Constructing a Solid Example

My father was a builder, so I grew up watching houses under construction. I learned several things: a sturdy house requires a firm foundation, and the “footprint” of a house can be deceptive (during early construction the house looks smaller than it really is).

Constructing a solid reputation by the example you set is somewhat like building a house. At first glance, it may appear that little things—actions and words—don’t matter, but they do. If you don’t take time to anchor deeply, your foundational support is shaky. And like bricks and mortar, it takes years of thoughtful living – one action and word on top of another – to produce a good example. 

Somebody’s Watching You

 For many years, I walked our neighborhood daily in all kinds of weather. One day, I met a neighbor I didn’t know, and she said, “You are my role model. If you can walk every day, so can I.”

Often, we have the mistaken idea that we’re invisible to most of the people around us. But folks are more observant than we imagine, especially if our actions don’t mirror what we say. People of faith and integrity are under greater scrutiny and held to higher standards. The example we set should be thoughtful, faith-driven, and sincere.


Who is Your Role Model?

 When a builder constructs a house, he goes by a blueprint or set of drawings. An architect puts hours into designing for convenience and traffic flow, checking dimensions, routing plumbing and wiring, and studying engineering aspects, like whether walls can bear the weight of the floor above, before issuing the drawing for construction. If the builder doesn’t look at the drawings frequently, the house may end up with structural problems and a less-than-pleasing appearance.

Likewise, if we don’t have a plan, and fail to consult God’s blueprint for our lives, we can easily end up with a life full of inconsistencies. Forward motion hinges on planning, wisdom, and execution.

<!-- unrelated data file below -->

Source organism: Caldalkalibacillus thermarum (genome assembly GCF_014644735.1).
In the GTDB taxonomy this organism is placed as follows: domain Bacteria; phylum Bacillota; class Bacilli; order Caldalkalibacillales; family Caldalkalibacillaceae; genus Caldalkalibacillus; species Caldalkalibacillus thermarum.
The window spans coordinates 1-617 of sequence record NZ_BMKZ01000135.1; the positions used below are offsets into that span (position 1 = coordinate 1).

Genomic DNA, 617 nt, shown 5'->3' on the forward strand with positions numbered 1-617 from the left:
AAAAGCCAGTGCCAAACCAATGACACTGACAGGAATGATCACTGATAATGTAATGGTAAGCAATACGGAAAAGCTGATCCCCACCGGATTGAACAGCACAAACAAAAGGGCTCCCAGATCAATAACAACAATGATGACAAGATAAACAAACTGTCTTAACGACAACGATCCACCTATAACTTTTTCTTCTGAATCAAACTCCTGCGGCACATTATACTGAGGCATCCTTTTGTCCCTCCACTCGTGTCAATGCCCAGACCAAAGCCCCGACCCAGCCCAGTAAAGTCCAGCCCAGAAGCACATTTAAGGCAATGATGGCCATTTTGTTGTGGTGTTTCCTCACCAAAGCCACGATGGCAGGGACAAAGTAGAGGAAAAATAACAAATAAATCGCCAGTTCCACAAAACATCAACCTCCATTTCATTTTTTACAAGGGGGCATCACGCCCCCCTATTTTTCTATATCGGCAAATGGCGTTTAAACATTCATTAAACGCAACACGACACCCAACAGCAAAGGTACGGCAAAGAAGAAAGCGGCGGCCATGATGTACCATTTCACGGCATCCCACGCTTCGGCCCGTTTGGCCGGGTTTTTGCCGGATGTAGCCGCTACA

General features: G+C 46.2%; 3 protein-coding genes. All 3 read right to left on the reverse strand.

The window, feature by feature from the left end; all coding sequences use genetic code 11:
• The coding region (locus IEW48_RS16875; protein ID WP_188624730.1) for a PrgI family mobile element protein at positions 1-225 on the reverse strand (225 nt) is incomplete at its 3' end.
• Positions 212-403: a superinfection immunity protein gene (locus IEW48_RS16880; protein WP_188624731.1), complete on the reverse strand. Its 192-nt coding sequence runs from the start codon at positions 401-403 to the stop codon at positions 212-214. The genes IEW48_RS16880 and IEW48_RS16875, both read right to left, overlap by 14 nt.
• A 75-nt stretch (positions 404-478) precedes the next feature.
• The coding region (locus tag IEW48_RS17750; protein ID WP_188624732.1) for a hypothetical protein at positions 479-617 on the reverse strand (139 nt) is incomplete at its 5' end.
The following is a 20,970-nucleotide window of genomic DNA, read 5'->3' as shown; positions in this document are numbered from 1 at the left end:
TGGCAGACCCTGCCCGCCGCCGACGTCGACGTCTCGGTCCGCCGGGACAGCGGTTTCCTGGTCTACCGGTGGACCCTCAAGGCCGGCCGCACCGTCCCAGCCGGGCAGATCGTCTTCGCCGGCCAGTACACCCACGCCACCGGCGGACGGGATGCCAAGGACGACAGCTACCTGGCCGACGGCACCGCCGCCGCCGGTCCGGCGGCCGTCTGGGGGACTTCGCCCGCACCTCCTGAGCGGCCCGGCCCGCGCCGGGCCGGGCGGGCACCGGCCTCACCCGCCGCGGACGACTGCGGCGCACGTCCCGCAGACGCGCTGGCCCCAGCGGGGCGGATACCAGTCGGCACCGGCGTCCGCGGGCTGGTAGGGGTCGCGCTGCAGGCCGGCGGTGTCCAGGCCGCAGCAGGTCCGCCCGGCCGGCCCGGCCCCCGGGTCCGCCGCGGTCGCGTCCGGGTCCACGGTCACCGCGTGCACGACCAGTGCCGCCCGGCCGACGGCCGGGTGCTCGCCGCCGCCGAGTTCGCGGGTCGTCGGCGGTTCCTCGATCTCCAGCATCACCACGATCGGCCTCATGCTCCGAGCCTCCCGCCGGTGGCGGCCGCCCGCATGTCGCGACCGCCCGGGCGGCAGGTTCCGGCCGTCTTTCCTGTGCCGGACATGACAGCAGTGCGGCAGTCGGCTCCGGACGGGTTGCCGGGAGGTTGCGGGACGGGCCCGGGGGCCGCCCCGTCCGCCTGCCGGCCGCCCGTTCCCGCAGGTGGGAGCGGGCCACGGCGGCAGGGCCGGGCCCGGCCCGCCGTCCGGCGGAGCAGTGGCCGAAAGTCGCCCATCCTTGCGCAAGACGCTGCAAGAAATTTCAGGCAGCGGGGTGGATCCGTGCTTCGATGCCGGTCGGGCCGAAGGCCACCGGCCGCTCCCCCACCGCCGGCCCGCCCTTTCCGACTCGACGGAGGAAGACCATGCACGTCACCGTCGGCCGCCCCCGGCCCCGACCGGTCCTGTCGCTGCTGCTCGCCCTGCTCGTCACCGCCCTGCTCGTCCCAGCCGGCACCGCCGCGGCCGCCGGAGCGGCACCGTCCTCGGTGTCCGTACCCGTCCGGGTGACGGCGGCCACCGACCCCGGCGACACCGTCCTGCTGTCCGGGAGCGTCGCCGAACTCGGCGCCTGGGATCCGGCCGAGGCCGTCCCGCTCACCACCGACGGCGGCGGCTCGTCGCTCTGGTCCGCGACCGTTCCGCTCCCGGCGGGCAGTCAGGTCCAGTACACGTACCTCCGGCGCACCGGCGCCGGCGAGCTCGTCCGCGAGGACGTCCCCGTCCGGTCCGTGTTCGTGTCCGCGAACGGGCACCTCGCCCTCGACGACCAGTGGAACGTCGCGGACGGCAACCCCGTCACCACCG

Some people admire and pattern themselves after rock stars, millionaires, and sports icons. Others copy the lives of peers, so the example you set really does matter. You may be the only example of honesty, wisdom, stability, and spiritual maturity others see.

The Lure of the World

 When a house is put out for bids, contractors give an estimate based on cost of materials, labor, and profit. The lowest bid isn’t always the best because to build for that price, the contractor may cut expenses by using cheaper, inferior materials, or less skilled laborers. Once finished, the house may look great from the curb, but soon problems crop up.

When we cut corners in our spiritual development or compromise principles, our lives begin to resemble substandard housing. We may look impressive on the outside, but inside we are crumbling.

Scripture reminds us to live in the world without adopting the patterns of the world. This is challenging because our nature leans toward popularity and fitting in with those around us. But if we follow Christ’s example, we’ll have a different set of priorities.

What’s in a Name?

 Over the years, my father earned a longstanding reputation for constructing solid houses that stood the test of time. Although he died years ago, people still tell me how well-constructed his houses are and how thankful they are to live in a house he built. Because he didn’t cut corners with quality in construction and set an example of honesty and integrity with his life, his name and good reputation live beyond his lifetime.

Although many don’t realize it, a poor example damages personal reputations. Actions really do speak louder than words. When we set an example that employs wise, faith-based decisions, others notice and are challenged to live more intentionally.

Ultimately, your reputation is all you’ve have. What people remember most is not your wealth, your appearance, or your accomplishments in school, sports, business, or society. People remember whether your example reflects honesty, integrity, and your beliefs.

Like the early “footprint” of a house, the example your life sets is larger and more far-reaching than it may appear to you. Choose wisely as you build an example that resembles the Master Builder’s design.

“Always set a good example for others” (Titus 2:7 CEV).


Candy Arrington is a writer, blogger, speaker, and freelance editor. She often writes on tough topics with a focus on moving through, and beyond, difficult life circumstances. Candy has written hundreds of articles, stories, and devotionals published by numerous outlets including:,,,,, Focus on the Family,,, and Writer’s Digest. Candy’s books include Life on Pause: Learning to Wait Well (Bold Vision Books), When Your Aging Parent Needs Care (Harvest House), and AFTERSHOCK: Help, Hope, and Healing in the Wake of Suicide (B&H Publishing Group).

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